No more VBACs
About half of Perez’s c-sections were likely from the outset, because of complications or because the mother had a prior c-section. Obstetricians have become reluctant to allow mothers to deliver vaginally after c-sections, a procedure known as VBAC. Studies show that in slightly less than 1 percent of cases, it can cause the mother’s uterus to rupture.
The American College of Obstetrics and Gynecology in July said the sharp decline in VBACs was a major cause of rising c-section rates. It issued new guidelines on when the procedure is safe, to persuade more doctors to perform it.
Doctors may still have doubts. VBACs are successful only about 70 percent of the time, so many end up with a c-section anyway, Perez said. In the rare uterine rupture, a medical team must anesthetize the mother and deliver the baby in a 10-minute window before lack of oxygen causes brain damage.
That illustrates another incentive for c-sections: Physicians’ fears of malpractice lawsuits.
“The first thing the lawyer is going to tell you, when you have a baby with a neurological impairment, is ‘Why did you do a VBAC?’” Perez said. “These kinds of lawsuits go into the millions of dollars, and that weighs heavily,” he said.
A handful of his patients will choose a cesarean delivery from the start, he said. Physicians, researchers and childbirth advocates have targeted those elective c-sections as the most dangerous.
ACOG guidelines tell members to avoid performing elective c-sections before 39 weeks of gestation, but difficulties in estimating fetal growth can result in babies born weeks before they reach full-term. This is the focus of the ongoing Perinatal Collaborative study.
“You absolutely cannot predict with certainty the gestational age of the fetus,” said Jennifer Highland, a registered nurse and director of the Sarasota County Healthy Start Coalition.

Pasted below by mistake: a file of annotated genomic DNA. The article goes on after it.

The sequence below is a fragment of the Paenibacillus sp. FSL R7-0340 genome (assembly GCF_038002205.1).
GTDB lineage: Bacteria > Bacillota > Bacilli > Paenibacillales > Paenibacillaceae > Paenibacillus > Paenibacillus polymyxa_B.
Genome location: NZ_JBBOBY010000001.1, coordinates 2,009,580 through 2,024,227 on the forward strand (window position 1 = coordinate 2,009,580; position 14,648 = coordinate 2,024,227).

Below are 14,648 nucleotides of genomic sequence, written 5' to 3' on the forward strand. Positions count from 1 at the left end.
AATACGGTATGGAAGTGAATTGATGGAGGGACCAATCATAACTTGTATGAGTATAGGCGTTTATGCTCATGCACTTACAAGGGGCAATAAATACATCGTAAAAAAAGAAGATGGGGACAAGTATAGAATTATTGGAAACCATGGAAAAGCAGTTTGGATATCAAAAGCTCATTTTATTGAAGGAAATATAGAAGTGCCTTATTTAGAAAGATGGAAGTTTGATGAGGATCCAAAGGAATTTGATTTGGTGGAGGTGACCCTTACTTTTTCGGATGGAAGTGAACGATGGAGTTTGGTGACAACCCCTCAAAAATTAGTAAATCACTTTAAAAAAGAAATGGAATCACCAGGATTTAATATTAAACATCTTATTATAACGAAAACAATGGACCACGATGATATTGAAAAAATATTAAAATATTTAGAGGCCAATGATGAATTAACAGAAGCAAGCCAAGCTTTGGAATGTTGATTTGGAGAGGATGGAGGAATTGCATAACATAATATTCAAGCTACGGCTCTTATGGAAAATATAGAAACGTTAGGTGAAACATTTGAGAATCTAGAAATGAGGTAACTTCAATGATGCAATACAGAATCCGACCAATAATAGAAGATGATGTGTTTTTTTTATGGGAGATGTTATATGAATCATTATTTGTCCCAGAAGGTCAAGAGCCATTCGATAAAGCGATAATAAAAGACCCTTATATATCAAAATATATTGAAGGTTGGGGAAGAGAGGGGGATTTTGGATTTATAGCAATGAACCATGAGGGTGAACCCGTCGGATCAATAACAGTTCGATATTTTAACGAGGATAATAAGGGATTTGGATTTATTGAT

Incorrect age estimates result in elective c-sections performed too early, leading to health problems for infants. “It is the number one reason why our prematurity rates are going up,” Highland said.
Babies born in planned c-sections ended up in neo-natal intensive care units almost twice as often as those delivered vaginally, and had twice the risk of pulmonary problems, according to a 2006 study published in the American Journal of Obstetrics and Gynecology.
“We’re electing to put those risks on the baby, for no good reason,” Highland said.
Convenience a factor?
Doctors say some parents press for early deliveries for convenience or to avoid pain. Healthy childbirth advocates say some doctors also do so out of convenience. Perez said he educates his mothers about the risks.
“Babies should be born at 39 weeks,” he said. “Delivering at 38, 37 weeks -- that is not a good medical decision.”
Reducing those early c-sections -- the goal of initiatives by March of Dimes, hospital accrediting group the Joint Commission, and others -- may improve outcomes, but will not significantly change c-section rates, he said.
Despite those concerns, Perez sees cesarean deliveries as an advance in obstetrics and a safe choice for most women
“You have to ask a philosophical question: Are c-sections that bad?” he said. “Nowadays, a c-section is one of the safest procedures, because we do so many of them.”
That’s where physicians and advocates differ. C-sections carry significantly higher risks of infection and surgical injuries, and slightly higher risks of death or blood clots leading to stroke. “You don’t want to have surgery unless you have to have surgery,” Highland said.
Gilkey, the Sarasota mother, has two children. Both were 10 pounds at birth, both delivered at a birthing center with a midwife. In one birth, the midwife resolved a case of shoulder dystocia, allowing the natural delivery to proceed. “That never would have happened in a hospital,” she said.
While she believes hospital deliveries are best in some cases, the experience turned her into an advocate for natural childbirth. “Where birth is concerned, we live in a culture of fear,” she said.